“Who done it then? Who snuffed her?” These words, spoken by the cold, enigmatic Wilson (Terence Stamp), aren’t exactly the typical response of a father inquiring about his daughter’s death. In fact, nothing about this grey-haired, frost-eyed Brit seems typical. He speaks with an almost parodic cockney lilt, accompanied with a penetrating thousand-yard stare, and rarely minces his words. Flash backs of Wilson sitting alone in motel rooms, smoking and looking at photos of Jenny (Melissa George) reveal a man to whom detachment comes naturally. Who is this eponymous Englishman, then, and why is he so damn angry?
Following a string of ’90s successes, instigated by his Palme d’Or winning Sex, Lies and Videotape, The Limey arguably stands as director Steven Soderbergh’s greatest indie offering. From its stylish opening sequence, evocatively set to The Who’s ‘The Seeker’, to Wilson’s clinical brand of paternal retribution, the film sets itself up as a revenge story like no other – masterful in its apparent simplicity and impossibly cool.
A crime thriller at heart, The Limey tells the story of a Londoner who travels to Los Angeles to investigate his daughter’s death. There he quickly fixes his crosshairs on local record producer Terry Valentine and his goonish entourage in the process. The plot itself isn’t especially novel, but it’s Soderbergh’s unorthodox approach to genre filmmaking that makes it one of his most enduring works.
Non-linear storytelling, with sound bites and voiceovers often heard before their corresponding scenes have played out on screen, set the tone early on for The Limey’s off-kilter aesthetic. Coupled with this, Soderbergh makes great use of recycled shots from Ken Loach’s 1967 directorial debut Poor Cow, starring a young Terence Stamp, to illustrate his own protagonist’s troubled past. It’s all quite unusual, even challenging in the film’s early stages, but Soderbergh trusts us to put the pieces together. There’s no hint of hand-holding throughout the film’s lean 89-minute runtime, and even if there was, Wilson’s bloodied palms would be best left unclasped.
The Limey also shares certain visual similarities with Soderbergh’s Oscar-winning drug saga Traffic, with an oneiric sepia filter giving Los Angeles a lethargic, isolating atmosphere – the ideal sandbox for a calculating career-criminal like Wilson to have his fun in. The City of Angels is depicted true to the neo-noir tradition of winding roads and sequestered hillside mansions. Indeed, Valentine’s swanky abode, situated high in the Hollywood Hills, plays a pivotal role in Wilson’s early investigations, where he attends a soiree under the guidance of Eduardo (Luiz Guzman) in order to search for clues.
After discovering a photo of Jenny in a bedroom, Wilson begins to attract attention of Valentine’s chief geezer-with-a-gun, Avery (Barry Newman). The first henchman to approach Wilson is swiftly thrown over the railing into the Los Angeles scrub, and one car-chase later leaves Avery minus his Mercedes but with the knowledge of this violent cockney’s name.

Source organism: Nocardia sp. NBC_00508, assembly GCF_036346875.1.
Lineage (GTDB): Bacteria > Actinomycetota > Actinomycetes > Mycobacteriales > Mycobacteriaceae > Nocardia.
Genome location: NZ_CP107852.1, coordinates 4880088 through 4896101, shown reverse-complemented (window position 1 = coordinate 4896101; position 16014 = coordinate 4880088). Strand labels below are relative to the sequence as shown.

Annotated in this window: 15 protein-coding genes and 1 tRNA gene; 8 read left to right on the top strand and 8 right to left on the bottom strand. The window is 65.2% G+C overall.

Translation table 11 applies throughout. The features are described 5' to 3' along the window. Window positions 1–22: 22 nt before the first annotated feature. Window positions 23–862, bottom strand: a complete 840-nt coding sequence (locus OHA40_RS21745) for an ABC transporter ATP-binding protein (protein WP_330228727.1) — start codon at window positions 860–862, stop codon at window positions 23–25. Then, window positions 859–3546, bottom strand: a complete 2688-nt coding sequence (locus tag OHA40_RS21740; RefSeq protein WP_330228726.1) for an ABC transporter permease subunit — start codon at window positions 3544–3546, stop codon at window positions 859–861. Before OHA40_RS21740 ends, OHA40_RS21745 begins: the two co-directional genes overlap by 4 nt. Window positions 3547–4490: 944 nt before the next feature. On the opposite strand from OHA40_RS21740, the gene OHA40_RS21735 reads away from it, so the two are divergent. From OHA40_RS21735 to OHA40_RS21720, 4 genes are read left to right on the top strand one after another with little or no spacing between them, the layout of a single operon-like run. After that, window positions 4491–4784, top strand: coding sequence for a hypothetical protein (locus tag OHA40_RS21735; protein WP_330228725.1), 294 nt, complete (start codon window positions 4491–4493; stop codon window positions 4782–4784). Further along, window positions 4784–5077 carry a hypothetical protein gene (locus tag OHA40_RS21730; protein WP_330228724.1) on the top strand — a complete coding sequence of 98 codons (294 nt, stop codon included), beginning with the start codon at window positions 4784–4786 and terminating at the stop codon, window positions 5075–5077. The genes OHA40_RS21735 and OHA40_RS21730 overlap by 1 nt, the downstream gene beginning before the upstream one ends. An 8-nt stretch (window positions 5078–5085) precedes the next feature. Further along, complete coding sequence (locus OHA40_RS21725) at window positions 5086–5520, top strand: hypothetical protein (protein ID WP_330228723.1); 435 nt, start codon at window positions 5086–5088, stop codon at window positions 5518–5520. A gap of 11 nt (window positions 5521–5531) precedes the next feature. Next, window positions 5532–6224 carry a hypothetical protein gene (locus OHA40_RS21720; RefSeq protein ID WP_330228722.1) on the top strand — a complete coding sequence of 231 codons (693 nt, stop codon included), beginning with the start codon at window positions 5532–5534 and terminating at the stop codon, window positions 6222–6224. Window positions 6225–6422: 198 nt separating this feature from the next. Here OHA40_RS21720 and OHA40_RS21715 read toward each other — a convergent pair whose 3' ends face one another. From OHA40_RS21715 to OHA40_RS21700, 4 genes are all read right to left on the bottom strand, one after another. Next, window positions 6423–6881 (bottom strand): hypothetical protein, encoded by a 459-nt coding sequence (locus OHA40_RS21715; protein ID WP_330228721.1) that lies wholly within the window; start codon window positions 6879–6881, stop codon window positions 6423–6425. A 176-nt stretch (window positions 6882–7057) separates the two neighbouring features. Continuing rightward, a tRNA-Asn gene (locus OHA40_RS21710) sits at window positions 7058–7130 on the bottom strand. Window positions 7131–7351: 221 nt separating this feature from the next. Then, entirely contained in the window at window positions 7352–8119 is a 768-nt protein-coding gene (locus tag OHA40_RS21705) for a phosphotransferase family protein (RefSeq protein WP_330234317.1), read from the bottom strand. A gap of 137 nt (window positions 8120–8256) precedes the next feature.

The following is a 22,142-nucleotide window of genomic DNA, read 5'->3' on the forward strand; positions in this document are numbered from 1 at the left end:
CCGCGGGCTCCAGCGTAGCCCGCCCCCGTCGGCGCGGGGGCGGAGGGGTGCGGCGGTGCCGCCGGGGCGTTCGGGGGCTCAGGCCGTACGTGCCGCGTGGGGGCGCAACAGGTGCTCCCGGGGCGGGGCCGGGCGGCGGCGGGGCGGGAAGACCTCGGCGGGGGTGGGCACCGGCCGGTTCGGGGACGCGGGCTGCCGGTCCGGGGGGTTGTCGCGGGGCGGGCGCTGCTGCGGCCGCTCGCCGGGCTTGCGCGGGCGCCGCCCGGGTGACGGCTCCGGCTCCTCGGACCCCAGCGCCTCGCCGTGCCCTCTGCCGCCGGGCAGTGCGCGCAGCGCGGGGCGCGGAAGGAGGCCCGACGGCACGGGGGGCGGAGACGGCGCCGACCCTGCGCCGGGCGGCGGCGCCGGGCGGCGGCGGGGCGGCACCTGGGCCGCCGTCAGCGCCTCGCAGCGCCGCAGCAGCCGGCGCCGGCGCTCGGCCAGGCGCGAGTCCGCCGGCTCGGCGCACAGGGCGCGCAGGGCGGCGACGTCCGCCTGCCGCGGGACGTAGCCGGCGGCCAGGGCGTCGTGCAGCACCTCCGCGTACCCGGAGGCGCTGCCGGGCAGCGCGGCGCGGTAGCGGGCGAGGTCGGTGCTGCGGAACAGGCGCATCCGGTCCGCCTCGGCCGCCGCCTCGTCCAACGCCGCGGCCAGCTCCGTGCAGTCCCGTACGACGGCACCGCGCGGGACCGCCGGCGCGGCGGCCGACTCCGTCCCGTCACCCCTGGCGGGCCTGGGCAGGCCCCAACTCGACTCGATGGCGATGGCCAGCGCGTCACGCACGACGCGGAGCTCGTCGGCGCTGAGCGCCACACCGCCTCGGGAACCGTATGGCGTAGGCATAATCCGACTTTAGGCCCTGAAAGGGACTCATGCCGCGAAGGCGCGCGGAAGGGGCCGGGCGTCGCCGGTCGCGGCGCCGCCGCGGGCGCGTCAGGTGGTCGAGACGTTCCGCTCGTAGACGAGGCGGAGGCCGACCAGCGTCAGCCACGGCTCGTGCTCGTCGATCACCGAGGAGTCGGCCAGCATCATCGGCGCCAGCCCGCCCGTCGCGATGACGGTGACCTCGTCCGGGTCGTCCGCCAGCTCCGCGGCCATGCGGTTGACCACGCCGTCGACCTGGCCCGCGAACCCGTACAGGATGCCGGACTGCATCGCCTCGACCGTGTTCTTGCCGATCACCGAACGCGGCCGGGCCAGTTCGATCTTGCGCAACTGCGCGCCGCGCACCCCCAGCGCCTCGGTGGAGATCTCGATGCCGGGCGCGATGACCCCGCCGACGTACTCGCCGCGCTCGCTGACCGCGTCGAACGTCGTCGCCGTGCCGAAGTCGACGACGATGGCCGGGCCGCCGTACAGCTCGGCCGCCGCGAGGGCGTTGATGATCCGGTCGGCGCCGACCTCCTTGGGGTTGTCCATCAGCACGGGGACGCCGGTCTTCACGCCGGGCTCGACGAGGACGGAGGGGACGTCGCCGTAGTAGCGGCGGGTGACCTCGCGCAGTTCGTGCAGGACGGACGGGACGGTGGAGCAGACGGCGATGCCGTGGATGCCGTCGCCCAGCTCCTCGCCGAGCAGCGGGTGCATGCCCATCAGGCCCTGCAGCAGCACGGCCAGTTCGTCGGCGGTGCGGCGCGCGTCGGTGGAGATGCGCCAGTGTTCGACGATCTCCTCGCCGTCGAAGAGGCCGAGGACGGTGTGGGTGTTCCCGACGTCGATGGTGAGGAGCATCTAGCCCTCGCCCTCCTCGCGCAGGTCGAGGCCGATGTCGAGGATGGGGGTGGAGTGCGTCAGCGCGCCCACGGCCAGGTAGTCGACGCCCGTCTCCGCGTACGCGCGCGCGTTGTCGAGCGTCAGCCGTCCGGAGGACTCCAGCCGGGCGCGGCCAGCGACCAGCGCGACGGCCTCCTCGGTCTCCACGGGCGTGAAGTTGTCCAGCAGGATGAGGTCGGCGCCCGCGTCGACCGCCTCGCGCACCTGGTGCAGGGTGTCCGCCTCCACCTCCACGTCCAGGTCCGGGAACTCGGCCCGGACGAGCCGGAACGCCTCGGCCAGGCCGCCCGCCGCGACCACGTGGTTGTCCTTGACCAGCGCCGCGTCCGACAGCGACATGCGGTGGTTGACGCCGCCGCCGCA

For a film about bloody murder, betrayal and gangsters, however, The Limey is surprisingly restrained when it comes to depicting action. In fact, the film’s standout moment of violence is tantalisingly ambiguous. Early on in his investigations, after learning of a local truck depot that moonlights as a drug trafficking hub, Wilson retraces Jenny’s footsteps in search of finding out more about Valentine. He breaks into the back of the depot and confronts the foreman (“Can’t be too careful, lot of tea leaves about. Tea Leaves. Thieves.”) before taking a beating and being tossed into the forecourt by three on-site toughs.
In a breathless single take, Wilson gets to his feet, retrieves a pistol tucked down the back of his jeans, and walks purposely into the depot. We only hear what happens next, as Wilson’s gun rings out, presumably dispatching the henchmen. That is, all bar one. Running from the grisly scene, Wilson follows the lone survivor back out onto the forecourt and delivers the film’s most iconic line: “You tell him…You tell him I’m coming. Tell him I’m fucking cominggggg!”
At one point Avery observes of Wilson that “he’s not James Bond”, and, as far as Stamp’s central performance can be read as a conscious deconstruction of hardened screen masculinity, it’s true that he is a very different prospect to 007. That said, there are some intriguing parallels between them. Both identify themselves using only their surname; both are handy with a weapon; both have a slightly skewed moral compass; and, most importantly, both are proud of their British heritage. Wilson is no debonair military man, though, he’s an ex-con looking for answers, and he’s willing to use extreme methods to get what he’s after.
Published 26 Aug 2016
The return of the king – Steven Soderbergh is making movies again, and has delivered one of his all-time best.
By Matt Thrift
The American director discusses his long-awaited return to feature filmmaking with Logan Lucky.